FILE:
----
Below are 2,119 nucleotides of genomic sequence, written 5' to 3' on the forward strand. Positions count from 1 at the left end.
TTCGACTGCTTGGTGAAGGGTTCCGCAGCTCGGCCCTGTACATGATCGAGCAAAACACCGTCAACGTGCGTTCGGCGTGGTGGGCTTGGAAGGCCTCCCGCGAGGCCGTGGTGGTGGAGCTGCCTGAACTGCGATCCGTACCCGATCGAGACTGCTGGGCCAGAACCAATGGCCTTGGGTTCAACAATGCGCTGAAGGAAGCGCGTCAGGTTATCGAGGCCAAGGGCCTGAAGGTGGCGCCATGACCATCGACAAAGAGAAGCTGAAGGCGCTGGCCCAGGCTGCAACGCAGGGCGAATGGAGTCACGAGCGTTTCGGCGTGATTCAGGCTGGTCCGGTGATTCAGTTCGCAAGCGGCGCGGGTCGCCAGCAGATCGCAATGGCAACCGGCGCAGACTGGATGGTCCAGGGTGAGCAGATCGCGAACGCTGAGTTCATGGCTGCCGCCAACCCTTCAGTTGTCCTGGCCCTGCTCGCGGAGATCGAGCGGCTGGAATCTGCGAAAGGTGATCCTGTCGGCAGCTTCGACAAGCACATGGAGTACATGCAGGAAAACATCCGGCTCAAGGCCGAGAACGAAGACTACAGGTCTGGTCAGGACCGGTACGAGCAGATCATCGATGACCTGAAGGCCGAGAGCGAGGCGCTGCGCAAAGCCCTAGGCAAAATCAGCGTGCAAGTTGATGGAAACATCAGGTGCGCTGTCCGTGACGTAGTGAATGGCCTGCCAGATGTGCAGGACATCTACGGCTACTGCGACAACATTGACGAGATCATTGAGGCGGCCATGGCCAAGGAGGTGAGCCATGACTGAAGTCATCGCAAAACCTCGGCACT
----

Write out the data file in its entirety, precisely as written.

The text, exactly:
Below are 2,119 nucleotides of genomic sequence, written 5' to 3' on the forward strand. Positions count from 1 at the left end.
TTCGACTGCTTGGTGAAGGGTTCCGCAGCTCGGCCCTGTACATGATCGAGCAAAACACCGTCAACGTGCGTTCGGCGTGGTGGGCTTGGAAGGCCTCCCGCGAGGCCGTGGTGGTGGAGCTGCCTGAACTGCGATCCGTACCCGATCGAGACTGCTGGGCCAGAACCAATGGCCTTGGGTTCAACAATGCGCTGAAGGAAGCGCGTCAGGTTATCGAGGCCAAGGGCCTGAAGGTGGCGCCATGACCATCGACAAAGAGAAGCTGAAGGCGCTGGCCCAGGCTGCAACGCAGGGCGAATGGAGTCACGAGCGTTTCGGCGTGATTCAGGCTGGTCCGGTGATTCAGTTCGCAAGCGGCGCGGGTCGCCAGCAGATCGCAATGGCAACCGGCGCAGACTGGATGGTCCAGGGTGAGCAGATCGCGAACGCTGAGTTCATGGCTGCCGCCAACCCTTCAGTTGTCCTGGCCCTGCTCGCGGAGATCGAGCGGCTGGAATCTGCGAAAGGTGATCCTGTCGGCAGCTTCGACAAGCACATGGAGTACATGCAGGAAAACATCCGGCTCAAGGCCGAGAACGAAGACTACAGGTCTGGTCAGGACCGGTACGAGCAGATCATCGATGACCTGAAGGCCGAGAGCGAGGCGCTGCGCAAAGCCCTAGGCAAAATCAGCGTGCAAGTTGATGGAAACATCAGGTGCGCTGTCCGTGACGTAGTGAATGGCCTGCCAGATGTGCAGGACATCTACGGCTACTGCGACAACATTGACGAGATCATTGAGGCGGCCATGGCCAAGGAGGTGAGCCATGACTGAAGTCATCGCAAAACCTCGGCACT